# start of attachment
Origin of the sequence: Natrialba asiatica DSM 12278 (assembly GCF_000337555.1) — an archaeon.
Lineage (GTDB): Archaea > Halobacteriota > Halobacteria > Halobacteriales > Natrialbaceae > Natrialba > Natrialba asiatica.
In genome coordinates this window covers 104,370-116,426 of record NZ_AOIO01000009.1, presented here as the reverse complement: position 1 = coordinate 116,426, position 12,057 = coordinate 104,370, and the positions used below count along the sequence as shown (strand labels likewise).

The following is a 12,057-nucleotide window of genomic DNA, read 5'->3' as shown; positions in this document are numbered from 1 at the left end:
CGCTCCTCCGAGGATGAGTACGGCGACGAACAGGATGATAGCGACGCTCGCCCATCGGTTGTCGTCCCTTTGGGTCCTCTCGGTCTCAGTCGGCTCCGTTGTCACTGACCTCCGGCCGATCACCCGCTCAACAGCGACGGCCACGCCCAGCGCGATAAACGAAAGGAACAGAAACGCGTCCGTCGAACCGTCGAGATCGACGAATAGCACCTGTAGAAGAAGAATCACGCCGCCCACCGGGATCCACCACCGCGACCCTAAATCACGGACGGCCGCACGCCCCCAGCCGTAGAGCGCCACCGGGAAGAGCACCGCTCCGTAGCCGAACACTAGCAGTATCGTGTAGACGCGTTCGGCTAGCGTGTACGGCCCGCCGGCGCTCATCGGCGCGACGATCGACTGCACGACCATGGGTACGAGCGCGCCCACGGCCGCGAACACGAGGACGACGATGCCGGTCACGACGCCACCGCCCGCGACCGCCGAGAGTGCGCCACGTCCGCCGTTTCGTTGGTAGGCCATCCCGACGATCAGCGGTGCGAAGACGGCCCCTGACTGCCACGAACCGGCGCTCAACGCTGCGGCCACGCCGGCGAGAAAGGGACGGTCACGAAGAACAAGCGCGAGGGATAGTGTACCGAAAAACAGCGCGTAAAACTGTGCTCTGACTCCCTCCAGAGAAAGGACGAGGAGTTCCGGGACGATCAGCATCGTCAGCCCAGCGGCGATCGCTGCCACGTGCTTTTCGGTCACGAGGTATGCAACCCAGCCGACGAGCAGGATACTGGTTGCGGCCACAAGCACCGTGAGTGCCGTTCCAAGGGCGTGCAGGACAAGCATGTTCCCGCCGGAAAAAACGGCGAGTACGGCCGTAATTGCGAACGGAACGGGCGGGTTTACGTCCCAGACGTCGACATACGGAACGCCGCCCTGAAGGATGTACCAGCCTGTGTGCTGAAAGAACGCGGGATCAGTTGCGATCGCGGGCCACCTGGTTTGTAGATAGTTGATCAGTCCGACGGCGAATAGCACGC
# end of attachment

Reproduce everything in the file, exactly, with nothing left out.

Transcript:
Origin of the sequence: Natrialba asiatica DSM 12278 (assembly GCF_000337555.1) — an archaeon.
Lineage (GTDB): Archaea > Halobacteriota > Halobacteria > Halobacteriales > Natrialbaceae > Natrialba > Natrialba asiatica.
In genome coordinates this window covers 104,370-116,426 of record NZ_AOIO01000009.1, presented here as the reverse complement: position 1 = coordinate 116,426, position 12,057 = coordinate 104,370, and the positions used below count along the sequence as shown (strand labels likewise).

The following is a 12,057-nucleotide window of genomic DNA, read 5'->3' as shown; positions in this document are numbered from 1 at the left end:
CGCTCCTCCGAGGATGAGTACGGCGACGAACAGGATGATAGCGACGCTCGCCCATCGGTTGTCGTCCCTTTGGGTCCTCTCGGTCTCAGTCGGCTCCGTTGTCACTGACCTCCGGCCGATCACCCGCTCAACAGCGACGGCCACGCCCAGCGCGATAAACGAAAGGAACAGAAACGCGTCCGTCGAACCGTCGAGATCGACGAATAGCACCTGTAGAAGAAGAATCACGCCGCCCACCGGGATCCACCACCGCGACCCTAAATCACGGACGGCCGCACGCCCCCAGCCGTAGAGCGCCACCGGGAAGAGCACCGCTCCGTAGCCGAACACTAGCAGTATCGTGTAGACGCGTTCGGCTAGCGTGTACGGCCCGCCGGCGCTCATCGGCGCGACGATCGACTGCACGACCATGGGTACGAGCGCGCCCACGGCCGCGAACACGAGGACGACGATGCCGGTCACGACGCCACCGCCCGCGACCGCCGAGAGTGCGCCACGTCCGCCGTTTCGTTGGTAGGCCATCCCGACGATCAGCGGTGCGAAGACGGCCCCTGACTGCCACGAACCGGCGCTCAACGCTGCGGCCACGCCGGCGAGAAAGGGACGGTCACGAAGAACAAGCGCGAGGGATAGTGTACCGAAAAACAGCGCGTAAAACTGTGCTCTGACTCCCTCCAGAGAAAGGACGAGGAGTTCCGGGACGATCAGCATCGTCAGCCCAGCGGCGATCGCTGCCACGTGCTTTTCGGTCACGAGGTATGCAACCCAGCCGACGAGCAGGATACTGGTTGCGGCCACAAGCACCGTGAGTGCCGTTCCAAGGGCGTGCAGGACAAGCATGTTCCCGCCGGAAAAAACGGCGAGTACGGCCGTAATTGCGAACGGAACGGGCGGGTTTACGTCCCAGACGTCGACATACGGAACGCCGCCCTGAAGGATGTACCAGCCTGTGTGCTGAAAGAACGCGGGATCAGTTGCGATCGCGGGCCACCTGGTTTGTAGATAGTTGATCAGTCCGACGGCGAATAGCACGC